Thanks for the insight into the process.  SIJ - From what you are saying, there seems to be an editor between your process and what came out in the magazine. Its also interesting that, at least on the basis of what you said, that Powder mag didn't select either the Bonafide or Cochise as top picks in the All Mountain selection (Bodacious was selected for a top pow ski).  There are only 15 Top picks per category available in the format chosen by Powder and the range of skis in the all mountain category is big (98 to 120).

 

SD72's comments also point out an important difference between ES reviews and that of at least one ski mag - that is time spent on the skis.  Many of the ES reviews are done only after several days on the ski, whereas the ski mag reviewer had the skis for a very short period of time and had all sorts of variables that could have effected the reviewers impressions (poor tuning, fatigue factor, ski length, conditions, etc)  

 

 

 


Edited by canadianskier - 9/15/11 at 2:14pm
post #27 of 28
Quote:
Originally Posted by Xela View Post

Is anyone here familiar with the medical profession?  I'm not a doctor, but know a few.  Anyway, I see some parallels...

 

It's not like a pharmaceutical salesperson walks into a doctor's office and says "I'll give you $100 if you prescribe Lipitor for that patient over there."  But that's not to say that there's no influence.  The drug reps try hard to build a positive association toward their company, their products and themselves.  This takes the form of everything from free pens and Post-It pads to fancy dinners to generous speakers' fees to support of academic research.  It involves being very friendly, of course.  At meetings, it usually translates into food and drinks.  There's a big budget for this stuff.  In the end, it's no surprise if the doctor has a warm, fuzzy feeling toward Pfizer.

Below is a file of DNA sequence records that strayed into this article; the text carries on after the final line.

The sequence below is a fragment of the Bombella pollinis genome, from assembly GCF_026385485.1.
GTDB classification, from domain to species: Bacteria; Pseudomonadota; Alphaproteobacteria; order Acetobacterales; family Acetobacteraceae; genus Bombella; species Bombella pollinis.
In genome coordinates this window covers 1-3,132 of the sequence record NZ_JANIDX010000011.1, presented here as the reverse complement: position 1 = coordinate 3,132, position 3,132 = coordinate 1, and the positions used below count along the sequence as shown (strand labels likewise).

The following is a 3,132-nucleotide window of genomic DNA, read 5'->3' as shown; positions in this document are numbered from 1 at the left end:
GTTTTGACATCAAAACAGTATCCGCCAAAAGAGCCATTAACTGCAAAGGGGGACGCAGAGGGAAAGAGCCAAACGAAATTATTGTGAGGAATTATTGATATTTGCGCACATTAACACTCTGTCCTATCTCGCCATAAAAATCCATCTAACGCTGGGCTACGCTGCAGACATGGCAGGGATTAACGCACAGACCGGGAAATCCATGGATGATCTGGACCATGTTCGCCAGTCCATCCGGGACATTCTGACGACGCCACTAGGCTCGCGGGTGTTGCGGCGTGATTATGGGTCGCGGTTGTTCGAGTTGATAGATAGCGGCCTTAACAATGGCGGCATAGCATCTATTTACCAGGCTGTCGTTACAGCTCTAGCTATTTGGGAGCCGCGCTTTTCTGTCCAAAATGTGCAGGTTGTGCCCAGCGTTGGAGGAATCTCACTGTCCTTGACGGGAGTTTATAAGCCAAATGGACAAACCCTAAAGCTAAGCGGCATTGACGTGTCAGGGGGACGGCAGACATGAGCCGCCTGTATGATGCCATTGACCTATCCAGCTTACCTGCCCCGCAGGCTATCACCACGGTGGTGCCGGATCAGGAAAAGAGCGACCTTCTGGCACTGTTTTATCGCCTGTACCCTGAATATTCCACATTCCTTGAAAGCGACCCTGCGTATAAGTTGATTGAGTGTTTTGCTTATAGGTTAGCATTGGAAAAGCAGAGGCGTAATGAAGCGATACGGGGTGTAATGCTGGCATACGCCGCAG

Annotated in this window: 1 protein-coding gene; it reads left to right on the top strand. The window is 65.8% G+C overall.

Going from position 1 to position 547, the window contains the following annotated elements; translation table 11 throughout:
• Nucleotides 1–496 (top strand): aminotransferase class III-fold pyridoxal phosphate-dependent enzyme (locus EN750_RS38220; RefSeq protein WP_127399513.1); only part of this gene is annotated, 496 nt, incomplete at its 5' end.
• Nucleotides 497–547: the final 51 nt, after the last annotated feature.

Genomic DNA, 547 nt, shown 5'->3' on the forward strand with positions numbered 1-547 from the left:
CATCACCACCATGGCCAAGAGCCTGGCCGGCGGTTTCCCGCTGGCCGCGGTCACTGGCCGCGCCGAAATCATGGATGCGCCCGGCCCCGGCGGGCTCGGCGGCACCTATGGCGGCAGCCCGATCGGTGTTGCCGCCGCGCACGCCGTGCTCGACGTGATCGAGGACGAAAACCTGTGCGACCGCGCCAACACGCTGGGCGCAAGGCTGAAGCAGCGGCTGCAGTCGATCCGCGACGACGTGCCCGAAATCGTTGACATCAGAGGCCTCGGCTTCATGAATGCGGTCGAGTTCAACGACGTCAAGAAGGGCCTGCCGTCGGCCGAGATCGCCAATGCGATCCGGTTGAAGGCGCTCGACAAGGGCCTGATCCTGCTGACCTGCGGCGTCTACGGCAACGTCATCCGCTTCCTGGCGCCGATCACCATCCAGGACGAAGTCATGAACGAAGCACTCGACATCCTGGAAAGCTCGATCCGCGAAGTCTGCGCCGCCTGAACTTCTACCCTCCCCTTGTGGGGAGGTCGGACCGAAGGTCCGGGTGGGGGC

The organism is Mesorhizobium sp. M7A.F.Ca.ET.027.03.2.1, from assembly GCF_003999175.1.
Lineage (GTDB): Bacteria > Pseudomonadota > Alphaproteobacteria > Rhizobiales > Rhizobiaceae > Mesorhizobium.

Looking at ski reviews, it's not exactly the same, but similar.  I doubt there's anyone out there handing out big envelopes full of cash.  The thing is, the editors and testers are a small, elite group.  They must be in the marketers' crosshairs.  There must be lots of opportunities for, say, the K2 rep to be extra nice to these folks.  I'd assume the writers and editors get the biggest piece of the pie.  I'd be surprised if there isn't a big flow of swag, product, food and drink from manufacturers to influencers.  And, of course, who isn't going to have a positive view of the company that just bought a two-page spread, all other things being equal?

 

So, I think it's a case of preemptive investment in goodwill.  Kind of like pre-bribery with less of the quid-pro-quo.


More than EXTRA nice, they do get free gear and I mean everything, jackets, pants, ski's boots, skis, back packs etc.. 

 

post #28 of 28

 

Quote:
Originally Posted by beyond View Post

Incidentally, Ski Canada has some of the best reviews in the business, CS. Including personal picks of the testers, and their sponsors noted. 

 



Got to agree with this.  Yes, there's a lot of subjective impressions in any review, based on a very limited time on the slope without the variation in conditions over a season (or even over a day).  That said, I found Ski Canada Mag to have comprehensive reviews, more detail about conditions, and multiple evaluations from the ski testers with averages of the rater's scores for each ski tested.